Since you can buy packages of popcorn, sunflower seeds and pumpkin seeds, you may want your students to glue some real ones to their booklet as well.  You can always use the leftovers for all sorts of counting and sorting activities.

If you're looking for a few more math-related pumpkin activities, scroll down to another blog article filled with even more fall FREEBIES.

That's it for today.  Thanks for visiting.  I hope you found a few things to get your kiddos excited about math, while learning a bit of science too.

I'm off to the farmer's market to buy a few small pumpkins and gourds; I love decorating for fall.   Wishing you a colorful autumn day filled with ed-venture!

"Those who live in the past limit their future."  -Unknown

## A Harvest of Apples and Pumpkins

1-2-3 Come Do Some Apple and Pumpkin Activities With Me!

One of the much-needed skills for little ones, is the ability to cut.  Just learning how to hold a scissors is quite an accomplishment for some.  To help my Y5's strengthen their hand muscles and increase dexterity, I incorporated cutting practice in some form or another every day.  To make this less tedious and frustrating, many of the activities revolved around creating a craft that included other skills as well.

Keeping this in mind, I designed "A-peel-ing Apples" so children could practice cutting in a circle.  This is a wonderful opportunity to add the term spiral to students' vocabulary as well.  Giving a red, yellow or lime green color choice for the apple, also reinforces that science fact.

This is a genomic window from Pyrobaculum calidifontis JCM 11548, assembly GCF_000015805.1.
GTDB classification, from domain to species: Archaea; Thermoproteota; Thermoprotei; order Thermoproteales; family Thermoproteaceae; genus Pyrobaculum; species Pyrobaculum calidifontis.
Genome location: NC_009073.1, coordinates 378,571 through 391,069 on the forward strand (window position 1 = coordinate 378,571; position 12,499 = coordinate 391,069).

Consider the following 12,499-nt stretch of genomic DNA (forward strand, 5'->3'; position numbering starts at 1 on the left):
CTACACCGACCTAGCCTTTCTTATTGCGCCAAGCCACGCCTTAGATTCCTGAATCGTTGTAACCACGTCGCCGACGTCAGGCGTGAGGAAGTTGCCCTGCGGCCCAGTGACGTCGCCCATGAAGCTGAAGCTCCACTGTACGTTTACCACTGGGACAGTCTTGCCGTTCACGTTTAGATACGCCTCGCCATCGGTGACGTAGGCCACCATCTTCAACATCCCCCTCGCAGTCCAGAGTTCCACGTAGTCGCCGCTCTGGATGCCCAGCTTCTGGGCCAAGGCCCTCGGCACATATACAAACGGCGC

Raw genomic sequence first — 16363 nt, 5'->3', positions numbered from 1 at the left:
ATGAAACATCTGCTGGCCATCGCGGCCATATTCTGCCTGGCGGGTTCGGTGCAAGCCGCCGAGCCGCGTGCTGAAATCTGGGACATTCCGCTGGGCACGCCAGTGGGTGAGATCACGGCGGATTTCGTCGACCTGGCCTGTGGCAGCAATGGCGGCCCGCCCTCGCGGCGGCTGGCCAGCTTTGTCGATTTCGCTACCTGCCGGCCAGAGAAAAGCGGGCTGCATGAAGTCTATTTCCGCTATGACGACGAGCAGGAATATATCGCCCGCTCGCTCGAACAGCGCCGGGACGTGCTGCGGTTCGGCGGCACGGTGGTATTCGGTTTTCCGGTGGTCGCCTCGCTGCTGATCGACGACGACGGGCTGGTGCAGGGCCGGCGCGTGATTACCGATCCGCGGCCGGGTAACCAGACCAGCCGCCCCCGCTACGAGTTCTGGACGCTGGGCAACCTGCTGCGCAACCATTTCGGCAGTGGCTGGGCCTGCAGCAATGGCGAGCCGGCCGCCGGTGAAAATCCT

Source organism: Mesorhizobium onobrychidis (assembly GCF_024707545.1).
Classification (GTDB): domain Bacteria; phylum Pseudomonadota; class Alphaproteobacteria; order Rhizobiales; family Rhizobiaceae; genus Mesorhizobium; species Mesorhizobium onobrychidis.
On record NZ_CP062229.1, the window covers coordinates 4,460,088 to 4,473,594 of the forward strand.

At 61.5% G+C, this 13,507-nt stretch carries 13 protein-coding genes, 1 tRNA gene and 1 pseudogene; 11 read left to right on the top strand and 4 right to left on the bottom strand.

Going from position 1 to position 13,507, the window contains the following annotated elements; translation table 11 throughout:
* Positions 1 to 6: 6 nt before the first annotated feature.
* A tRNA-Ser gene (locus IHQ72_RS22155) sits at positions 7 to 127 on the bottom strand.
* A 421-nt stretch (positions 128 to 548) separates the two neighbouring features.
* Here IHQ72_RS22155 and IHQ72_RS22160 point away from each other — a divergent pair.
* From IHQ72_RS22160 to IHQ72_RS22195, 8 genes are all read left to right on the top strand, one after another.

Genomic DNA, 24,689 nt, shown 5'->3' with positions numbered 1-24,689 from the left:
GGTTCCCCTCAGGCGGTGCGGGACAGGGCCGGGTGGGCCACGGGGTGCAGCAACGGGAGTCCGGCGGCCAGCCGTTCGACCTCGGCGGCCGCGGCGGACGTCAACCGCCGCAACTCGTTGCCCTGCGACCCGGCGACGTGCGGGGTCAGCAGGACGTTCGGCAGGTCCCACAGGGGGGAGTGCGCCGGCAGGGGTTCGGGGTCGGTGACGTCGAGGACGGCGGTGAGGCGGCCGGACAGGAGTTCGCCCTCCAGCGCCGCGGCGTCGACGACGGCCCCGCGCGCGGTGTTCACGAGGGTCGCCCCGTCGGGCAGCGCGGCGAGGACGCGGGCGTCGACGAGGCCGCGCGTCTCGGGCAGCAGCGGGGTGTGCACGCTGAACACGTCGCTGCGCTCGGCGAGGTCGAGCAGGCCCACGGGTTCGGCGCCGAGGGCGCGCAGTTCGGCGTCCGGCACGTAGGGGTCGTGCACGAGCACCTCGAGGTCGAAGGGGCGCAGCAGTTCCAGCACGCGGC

To add a bit more pizzazz, older students can glue two different colors together.  The thicker paper lessens the drop of the spiral, and the double-sided colors add interest to the dangler.  Students glue a stem and leaf to the top.  Punch a hole; add a yarn loop and suspend from the ceiling, or as a border against a hallway wall.  Click on the link to view/download the A-peel-ing Apples activity.

Cutting on a straight line is also not that easy for some little ones. These apple and pumpkin "strip" puzzles, will not only give your students practice with that skill, but review and reinforce sequencing numbers from 1-10, skip counting by 10's, or counting backwards from 10-1. I've used a dashed-line font, for the numbers on the apples and pumpkins, so that students can get some writing practice in.  Encourage children to count quietly as they trace the numbers.

Simply choose a number concept you want to work on and run off the puzzles on construction paper.  Children choose a puzzle; trace the numbers; cut the strips, lay them in the proper sequence on a sheet of black construction paper, and then glue them down.

Remind students to keep a small space between the strips.  Students add a stem and leaf to the top.  You can make the pumpkin more of a keepsake, by having children, or a room helper, trace their hand, with their fingers spread, onto green construction paper.  They trim and glue next to their stem.  Completed projects make a sweet harvest bulletin board.

You may want to laminate one of each kind, to keep in your math center.  Each puzzle has its own Baggie.  Children can work indepently, or pick a partner to play "Speed" against.  The first one who completes their puzzle, is the winner.  Click on the link to view/download the Apple and Pumpkin Number Puzzles.

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"Imagination is the highest kite one can fly." -Lauren Bacall